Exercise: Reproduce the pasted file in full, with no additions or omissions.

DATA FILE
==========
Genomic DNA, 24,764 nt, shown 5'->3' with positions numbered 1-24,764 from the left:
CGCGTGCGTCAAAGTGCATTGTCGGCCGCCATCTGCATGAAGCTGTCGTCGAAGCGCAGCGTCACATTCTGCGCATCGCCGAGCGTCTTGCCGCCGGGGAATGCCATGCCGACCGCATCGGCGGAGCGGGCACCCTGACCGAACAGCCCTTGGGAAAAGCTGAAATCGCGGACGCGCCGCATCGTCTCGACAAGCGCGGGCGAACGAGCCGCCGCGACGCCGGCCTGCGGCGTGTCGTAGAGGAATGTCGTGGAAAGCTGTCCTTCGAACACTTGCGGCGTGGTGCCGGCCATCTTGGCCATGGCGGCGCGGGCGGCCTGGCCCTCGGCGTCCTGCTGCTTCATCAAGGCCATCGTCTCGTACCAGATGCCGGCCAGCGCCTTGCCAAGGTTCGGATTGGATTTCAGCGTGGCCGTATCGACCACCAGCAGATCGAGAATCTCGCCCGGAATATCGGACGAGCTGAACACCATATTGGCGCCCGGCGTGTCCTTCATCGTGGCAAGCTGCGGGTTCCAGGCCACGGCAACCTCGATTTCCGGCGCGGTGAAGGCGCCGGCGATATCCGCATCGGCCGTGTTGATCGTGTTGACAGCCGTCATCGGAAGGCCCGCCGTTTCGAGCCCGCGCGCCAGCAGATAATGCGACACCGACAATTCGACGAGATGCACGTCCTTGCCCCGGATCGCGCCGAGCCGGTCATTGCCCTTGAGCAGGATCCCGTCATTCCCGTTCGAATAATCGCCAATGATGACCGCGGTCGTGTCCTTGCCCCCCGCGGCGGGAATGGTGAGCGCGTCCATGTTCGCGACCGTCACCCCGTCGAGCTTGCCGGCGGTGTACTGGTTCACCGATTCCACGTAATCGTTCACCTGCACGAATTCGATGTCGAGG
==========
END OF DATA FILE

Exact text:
Genomic DNA, 24,764 nt, shown 5'->3' with positions numbered 1-24,764 from the left:
CGCGTGCGTCAAAGTGCATTGTCGGCCGCCATCTGCATGAAGCTGTCGTCGAAGCGCAGCGTCACATTCTGCGCATCGCCGAGCGTCTTGCCGCCGGGGAATGCCATGCCGACCGCATCGGCGGAGCGGGCACCCTGACCGAACAGCCCTTGGGAAAAGCTGAAATCGCGGACGCGCCGCATCGTCTCGACAAGCGCGGGCGAACGAGCCGCCGCGACGCCGGCCTGCGGCGTGTCGTAGAGGAATGTCGTGGAAAGCTGTCCTTCGAACACTTGCGGCGTGGTGCCGGCCATCTTGGCCATGGCGGCGCGGGCGGCCTGGCCCTCGGCGTCCTGCTGCTTCATCAAGGCCATCGTCTCGTACCAGATGCCGGCCAGCGCCTTGCCAAGGTTCGGATTGGATTTCAGCGTGGCCGTATCGACCACCAGCAGATCGAGAATCTCGCCCGGAATATCGGACGAGCTGAACACCATATTGGCGCCCGGCGTGTCCTTCATCGTGGCAAGCTGCGGGTTCCAGGCCACGGCAACCTCGATTTCCGGCGCGGTGAAGGCGCCGGCGATATCCGCATCGGCCGTGTTGATCGTGTTGACAGCCGTCATCGGAAGGCCCGCCGTTTCGAGCCCGCGCGCCAGCAGATAATGCGACACCGACAATTCGACGAGATGCACGTCCTTGCCCCGGATCGCGCCGAGCCGGTCATTGCCCTTGAGCAGGATCCCGTCATTCCCGTTCGAATAATCGCCAATGATGACCGCGGTCGTGTCCTTGCCCCCCGCGGCGGGAATGGTGAGCGCGTCCATGTTCGCGACCGTCACCCCGTCGAGCTTGCCGGCGGTGTACTGGTTCACCGATTCCACGTAATCGTTCACCTGCACGAATTCGATGTCGAGG